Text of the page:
DECEMBER 2009 - JANUARY 2010 READS
Steven M. Cahn: From Student to Scholar: A Candid Guide to Becoming a Professor
I read this in one night. It gives a quick overview of how to make it through grad school and ascend the academic ladder. It strongly emphasizes writing and publishing. A great read.
Sonja Foss and William Waters: Destination Dissertation: A Traveler's Guide to a Done Dissertation
Foss and Waters have a formula for writing your dissertation quickly and steadily. They also give lots of great tips for getting along with your supervisor. (I haven't finished this book yet).
Christian Smith with Patricia Snell: Souls in Transition: The Religious and Spiritual Lives of Emerging Adults
My friend Chris tracks young people from his previous study on teenagers and reflects on other quantitative data to profile what is going on with young adults today. (I haven't finished this book yet).
William H. Willimon: Conversations With Barth on Preaching
Willimon shows what Barth can bring to practical ministry. Willimon is remarkably savvy about pastoral ministry and his knowledge of Barth is outstanding. (I haven't finished this book yet).
Malcolm Gladwell: Outliers: The Story of Success
This is such a short and jolting read I would recommend it to everyone. I thought this was even better than Tipping Point and Blink. Gladwell's anecdotes about habit, practice, culture and intelligence are fascinating. He is a great writer and I think he is pretty close to being right theologically as well even though he is not a Christian.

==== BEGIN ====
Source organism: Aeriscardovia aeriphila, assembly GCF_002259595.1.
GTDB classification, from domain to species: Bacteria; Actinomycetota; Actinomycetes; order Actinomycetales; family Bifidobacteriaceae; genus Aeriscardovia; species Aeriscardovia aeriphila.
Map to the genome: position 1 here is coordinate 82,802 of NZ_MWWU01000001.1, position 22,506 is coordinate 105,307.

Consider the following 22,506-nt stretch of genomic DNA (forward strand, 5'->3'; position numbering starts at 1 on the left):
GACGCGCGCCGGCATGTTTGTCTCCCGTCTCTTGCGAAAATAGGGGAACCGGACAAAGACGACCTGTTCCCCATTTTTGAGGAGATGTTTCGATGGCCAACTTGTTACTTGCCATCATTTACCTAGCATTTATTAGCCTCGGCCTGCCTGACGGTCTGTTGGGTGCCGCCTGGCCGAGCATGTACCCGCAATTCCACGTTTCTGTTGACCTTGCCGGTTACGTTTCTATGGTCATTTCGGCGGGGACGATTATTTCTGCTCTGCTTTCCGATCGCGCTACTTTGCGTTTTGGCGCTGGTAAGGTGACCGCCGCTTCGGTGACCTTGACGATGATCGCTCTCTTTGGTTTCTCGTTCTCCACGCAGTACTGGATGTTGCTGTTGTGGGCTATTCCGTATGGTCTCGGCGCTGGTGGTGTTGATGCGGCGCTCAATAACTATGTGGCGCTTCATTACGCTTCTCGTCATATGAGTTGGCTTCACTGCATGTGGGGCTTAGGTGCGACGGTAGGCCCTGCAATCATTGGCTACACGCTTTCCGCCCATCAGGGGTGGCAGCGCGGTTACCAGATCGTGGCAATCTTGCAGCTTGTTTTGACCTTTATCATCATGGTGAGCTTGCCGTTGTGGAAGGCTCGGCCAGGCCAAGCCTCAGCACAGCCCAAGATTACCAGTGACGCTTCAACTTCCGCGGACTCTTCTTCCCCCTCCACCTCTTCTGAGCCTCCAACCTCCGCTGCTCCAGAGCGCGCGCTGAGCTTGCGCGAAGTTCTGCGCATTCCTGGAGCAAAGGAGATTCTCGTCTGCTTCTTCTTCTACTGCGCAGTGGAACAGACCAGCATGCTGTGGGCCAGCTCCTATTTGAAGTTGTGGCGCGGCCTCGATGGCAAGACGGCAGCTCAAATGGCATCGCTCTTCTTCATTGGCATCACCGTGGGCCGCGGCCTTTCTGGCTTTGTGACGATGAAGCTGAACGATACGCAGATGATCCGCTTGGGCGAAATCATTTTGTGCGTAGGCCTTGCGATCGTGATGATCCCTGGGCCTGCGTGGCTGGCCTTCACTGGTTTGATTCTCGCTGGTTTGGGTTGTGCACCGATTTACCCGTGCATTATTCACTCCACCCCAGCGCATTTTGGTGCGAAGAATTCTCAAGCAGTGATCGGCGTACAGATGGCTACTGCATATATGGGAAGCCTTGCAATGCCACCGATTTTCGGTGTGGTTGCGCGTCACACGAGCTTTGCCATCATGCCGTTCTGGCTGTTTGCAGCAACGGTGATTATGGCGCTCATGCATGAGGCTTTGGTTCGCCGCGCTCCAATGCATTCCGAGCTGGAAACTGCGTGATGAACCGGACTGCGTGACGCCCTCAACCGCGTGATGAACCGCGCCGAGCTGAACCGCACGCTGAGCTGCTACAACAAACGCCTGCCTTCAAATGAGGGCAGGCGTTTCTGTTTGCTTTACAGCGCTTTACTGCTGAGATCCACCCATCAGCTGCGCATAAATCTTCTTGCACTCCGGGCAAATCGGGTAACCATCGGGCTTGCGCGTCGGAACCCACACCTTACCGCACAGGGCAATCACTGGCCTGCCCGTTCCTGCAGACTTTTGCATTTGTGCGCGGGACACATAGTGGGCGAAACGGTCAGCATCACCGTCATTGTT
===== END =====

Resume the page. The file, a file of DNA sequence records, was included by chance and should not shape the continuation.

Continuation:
Michael Lewis: The Blind Side
This nonfiction book chronicles the life of Michael Oher who this year will probably finish second in the NFL in the Rookie of the Year voting. He is a left tackle and Lewis explains why left tackles are the second highest paid players after quarterbacks. It is a great story. You can read the book before or after watching the film. Lewis is a great writer. If you love baseball, you must read his 2003 book Moneyball--about the revolution in baseball strategy as a result of better statistical analysis.
Bonnie J. Miller-McLemore: In the Midst of Chaos: Caring for Children as Spiritual Practice (The Practices of Faith Series)
Miller-McLemore reflects on the difficulty for parents of finding time for solitude and silence. She wonders whether children might actually help one's walk with God even though life with them is chaotic. She has also written Also A Mother: Work and Family as Theological Dilemma and Let the Children Come: Reimagining Childhood from a Christian Perspective both of which give people with young kids like me (Ryan 4 and Jacob 2 and baby girl coming May 12, 2010) a helpful different perspective. Miller-McLemore is more theologically liberal than I but I really appreciate her deep reflection on the goodness of children. (I haven't finished this book yet).